A voluntary safety accreditation program that entitles employers to earn WCB premium rebates and bid on lucrative government contracts is being abused, admits Employment Minister Thomas Lukaszuk.
Lukaszuk announced Thursday that companies holding Certificates of Recognition (COR) that entitled them to $77 million in WCB rebates last year alone are going to have to start explaining why they still have accidents and fatalities.
"For the most part, Alberta's 9,000 COR holders have a record to be proud of. They have developed effective health and safety programs that practice what they preach and they are proud of their performance record," Lukaszuk said. "However, I believe there are some companies that are more interested in the Workers' Compensation Board premium rebates than their ability to keep the workplace as safe as it should be. Beginning July 1, this will come to an end."
Responding to concerns raised by the provincial auditor general last year, Lukaszuk said companies enrolled in the program will have their safety accreditation reviewed if they have on-site fatalities, serious injuries or multiple stop-work orders.
If they are found to not have adequate safety programs in place, they could have their certification revoked, he explained.
"Make no mistake, COR is a big deal to industry," Lukaszuk told reporters as children played safely in a mock Alberta Safety Council village in east Edmonton.
A Calgary Herald investigation last year revealed companies that have serious and fatal accidents still received rebates under the program.
Safety accredited employers are entitled to WCB rebates of about three per cent annually, which Lukaszuk says translates into hundreds of thousands of dollars for some of the largest employers.
Alberta Federation of Labour president Gil McGowan called the program "an unmitigated failure."
"The government has been handing out these certificates like candy and very little effort was made to determine whether employers actually deserved them," he said.
While he said the changes are a start, McGowan expressed concern the reviews and audits of COR companies will not be public.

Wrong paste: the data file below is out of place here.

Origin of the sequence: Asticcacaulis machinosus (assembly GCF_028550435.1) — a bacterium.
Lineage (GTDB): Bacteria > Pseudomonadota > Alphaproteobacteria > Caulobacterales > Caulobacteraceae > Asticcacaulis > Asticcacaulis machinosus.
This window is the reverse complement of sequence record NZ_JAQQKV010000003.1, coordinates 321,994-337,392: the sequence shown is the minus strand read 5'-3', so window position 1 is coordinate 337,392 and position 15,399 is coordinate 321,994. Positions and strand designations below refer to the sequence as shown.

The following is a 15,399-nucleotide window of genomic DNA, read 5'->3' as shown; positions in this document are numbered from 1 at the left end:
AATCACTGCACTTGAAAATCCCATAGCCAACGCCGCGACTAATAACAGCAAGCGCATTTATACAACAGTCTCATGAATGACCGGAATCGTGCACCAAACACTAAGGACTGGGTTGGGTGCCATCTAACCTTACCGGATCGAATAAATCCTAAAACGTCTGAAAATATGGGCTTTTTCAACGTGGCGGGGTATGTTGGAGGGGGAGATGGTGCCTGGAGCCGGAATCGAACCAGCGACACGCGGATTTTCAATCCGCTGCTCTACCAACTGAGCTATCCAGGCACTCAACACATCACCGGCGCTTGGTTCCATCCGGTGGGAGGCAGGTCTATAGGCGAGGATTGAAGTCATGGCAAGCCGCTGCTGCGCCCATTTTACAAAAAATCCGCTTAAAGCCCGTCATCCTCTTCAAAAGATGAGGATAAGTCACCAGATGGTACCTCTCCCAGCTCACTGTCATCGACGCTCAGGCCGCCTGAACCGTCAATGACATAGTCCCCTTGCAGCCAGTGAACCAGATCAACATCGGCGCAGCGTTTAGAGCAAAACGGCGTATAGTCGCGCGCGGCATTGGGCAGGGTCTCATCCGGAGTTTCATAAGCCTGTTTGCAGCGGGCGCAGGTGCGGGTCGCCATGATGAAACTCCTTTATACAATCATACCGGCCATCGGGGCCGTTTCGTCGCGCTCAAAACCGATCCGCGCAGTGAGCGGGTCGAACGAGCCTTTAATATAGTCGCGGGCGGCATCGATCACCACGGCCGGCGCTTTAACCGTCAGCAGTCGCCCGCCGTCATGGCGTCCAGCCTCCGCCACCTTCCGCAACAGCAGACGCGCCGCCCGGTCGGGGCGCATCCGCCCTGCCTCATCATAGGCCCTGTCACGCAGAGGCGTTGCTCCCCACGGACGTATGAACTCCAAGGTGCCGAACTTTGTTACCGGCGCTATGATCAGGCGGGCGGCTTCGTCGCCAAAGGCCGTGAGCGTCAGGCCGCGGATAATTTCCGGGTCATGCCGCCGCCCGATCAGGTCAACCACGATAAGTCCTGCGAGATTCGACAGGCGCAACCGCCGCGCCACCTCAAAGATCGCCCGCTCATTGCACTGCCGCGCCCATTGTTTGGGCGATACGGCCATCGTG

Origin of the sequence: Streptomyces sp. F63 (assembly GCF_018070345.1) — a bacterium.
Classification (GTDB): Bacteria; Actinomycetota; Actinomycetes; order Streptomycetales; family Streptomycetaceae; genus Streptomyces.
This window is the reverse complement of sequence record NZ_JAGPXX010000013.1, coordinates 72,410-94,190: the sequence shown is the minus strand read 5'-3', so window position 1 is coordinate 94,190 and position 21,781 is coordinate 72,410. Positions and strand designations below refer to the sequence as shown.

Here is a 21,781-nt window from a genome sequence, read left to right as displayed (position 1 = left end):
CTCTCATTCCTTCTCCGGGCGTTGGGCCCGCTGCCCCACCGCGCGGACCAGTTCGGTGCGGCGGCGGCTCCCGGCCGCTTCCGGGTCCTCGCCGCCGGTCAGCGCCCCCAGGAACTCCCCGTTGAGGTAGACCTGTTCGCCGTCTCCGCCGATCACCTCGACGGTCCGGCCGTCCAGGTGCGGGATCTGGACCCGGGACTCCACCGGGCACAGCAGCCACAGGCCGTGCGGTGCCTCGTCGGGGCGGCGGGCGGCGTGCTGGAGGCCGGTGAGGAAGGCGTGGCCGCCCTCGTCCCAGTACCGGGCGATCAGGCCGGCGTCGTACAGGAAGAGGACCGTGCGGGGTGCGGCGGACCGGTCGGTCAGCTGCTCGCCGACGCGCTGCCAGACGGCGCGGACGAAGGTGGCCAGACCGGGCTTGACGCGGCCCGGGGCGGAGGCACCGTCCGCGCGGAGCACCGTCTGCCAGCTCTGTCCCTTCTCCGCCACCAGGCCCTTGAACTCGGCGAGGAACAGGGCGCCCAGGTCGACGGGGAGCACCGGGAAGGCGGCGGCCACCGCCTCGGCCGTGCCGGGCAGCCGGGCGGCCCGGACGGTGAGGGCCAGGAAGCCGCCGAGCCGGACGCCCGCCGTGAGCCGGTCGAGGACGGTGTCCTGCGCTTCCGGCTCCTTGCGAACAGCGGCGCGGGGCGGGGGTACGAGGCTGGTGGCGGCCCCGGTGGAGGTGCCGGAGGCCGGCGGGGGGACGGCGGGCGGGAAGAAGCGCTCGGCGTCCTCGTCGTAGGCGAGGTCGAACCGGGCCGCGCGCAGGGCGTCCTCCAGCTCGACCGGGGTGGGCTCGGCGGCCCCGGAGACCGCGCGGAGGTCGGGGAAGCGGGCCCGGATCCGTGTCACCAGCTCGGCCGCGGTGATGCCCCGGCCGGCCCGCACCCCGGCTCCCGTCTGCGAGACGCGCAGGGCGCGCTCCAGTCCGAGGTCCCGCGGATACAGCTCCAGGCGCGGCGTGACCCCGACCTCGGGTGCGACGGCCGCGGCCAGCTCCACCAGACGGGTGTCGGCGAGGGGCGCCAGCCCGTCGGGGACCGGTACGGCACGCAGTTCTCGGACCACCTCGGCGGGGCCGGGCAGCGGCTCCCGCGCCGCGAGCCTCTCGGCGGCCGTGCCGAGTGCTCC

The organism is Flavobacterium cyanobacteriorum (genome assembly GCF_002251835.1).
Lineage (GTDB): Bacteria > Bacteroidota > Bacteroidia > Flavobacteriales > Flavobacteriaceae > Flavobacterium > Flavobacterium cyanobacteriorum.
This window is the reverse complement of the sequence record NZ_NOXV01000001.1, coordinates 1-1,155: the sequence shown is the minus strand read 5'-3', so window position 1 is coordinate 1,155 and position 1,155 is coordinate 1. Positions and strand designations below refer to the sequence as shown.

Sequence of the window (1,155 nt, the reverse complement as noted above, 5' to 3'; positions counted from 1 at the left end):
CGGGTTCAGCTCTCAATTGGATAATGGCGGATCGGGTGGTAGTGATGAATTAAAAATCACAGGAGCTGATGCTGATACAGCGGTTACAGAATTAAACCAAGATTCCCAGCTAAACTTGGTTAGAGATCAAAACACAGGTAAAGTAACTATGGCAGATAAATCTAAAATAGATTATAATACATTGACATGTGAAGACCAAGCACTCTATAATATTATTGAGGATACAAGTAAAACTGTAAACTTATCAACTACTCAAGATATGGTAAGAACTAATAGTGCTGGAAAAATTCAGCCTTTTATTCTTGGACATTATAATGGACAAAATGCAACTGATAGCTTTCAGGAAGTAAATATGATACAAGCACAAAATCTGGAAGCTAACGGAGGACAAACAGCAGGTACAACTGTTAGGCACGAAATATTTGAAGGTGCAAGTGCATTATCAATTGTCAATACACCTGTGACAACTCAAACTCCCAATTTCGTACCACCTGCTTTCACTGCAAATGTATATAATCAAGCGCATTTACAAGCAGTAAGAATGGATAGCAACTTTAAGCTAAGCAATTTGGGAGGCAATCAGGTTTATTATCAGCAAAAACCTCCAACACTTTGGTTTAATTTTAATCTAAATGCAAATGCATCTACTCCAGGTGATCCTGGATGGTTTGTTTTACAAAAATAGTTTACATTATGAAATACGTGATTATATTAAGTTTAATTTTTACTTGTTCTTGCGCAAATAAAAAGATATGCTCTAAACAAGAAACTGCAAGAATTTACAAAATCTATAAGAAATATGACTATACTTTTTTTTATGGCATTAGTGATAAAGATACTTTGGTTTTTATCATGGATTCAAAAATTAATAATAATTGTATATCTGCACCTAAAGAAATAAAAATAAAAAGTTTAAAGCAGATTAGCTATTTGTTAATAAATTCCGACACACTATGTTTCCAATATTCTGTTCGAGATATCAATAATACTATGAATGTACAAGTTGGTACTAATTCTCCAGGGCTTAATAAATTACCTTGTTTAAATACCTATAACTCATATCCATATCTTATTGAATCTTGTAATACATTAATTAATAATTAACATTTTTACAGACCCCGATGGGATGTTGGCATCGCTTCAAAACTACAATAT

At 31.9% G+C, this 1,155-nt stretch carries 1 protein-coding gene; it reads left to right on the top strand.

"If employers lose their certificate, we think that should be publicized because workers deserve to know," McGowan said.
NDP MLA Rachel Notley said she doesn't think the measures will make a difference in decreasing Alberta's workplace fatalities, which are among the highest in Canada.
"The way you make work sites safer is by providing a meaningful role for employees to get involved in the development of health and safety plans on a day-to-day basis," she said. "We're one of the few provinces in the country that doesn't have mandatory joint work site health and safety committees."
Alberta Liberal MLA Harry Chase said the new measures announced Thursday can only work if the government ensures employers don't pressure employees not to report workplace injuries.
"Financial incentives come with a risk," he said. "Unscrupulous employers may be tempted to under-report workplace injuries to avoid losing COR certification."
Alberta injury expert Dr. Louis Francescutti, president of the Royal College of Physicians and Surgeons of Canada, says he believes that's already happening.
He said it makes no sense that the number of hours lost due to injuries in Alberta are supposedly decreasing as fatalities are steadily climbing.
"The numbers you can't cheat on are the fatalities," he said. "You can't hide a dead body."
One hundred and thirty-six Albertans died on the job last year; 110 the year before that.
Lukaszuk says he is also considering regulations that will allow workplace inspectors to fine employers and employees on the spot for safety violations rather than launch cumbersome legal proceedings.
Calgary Herald, Fri Jun 6 2011
Byline: Darcy Henton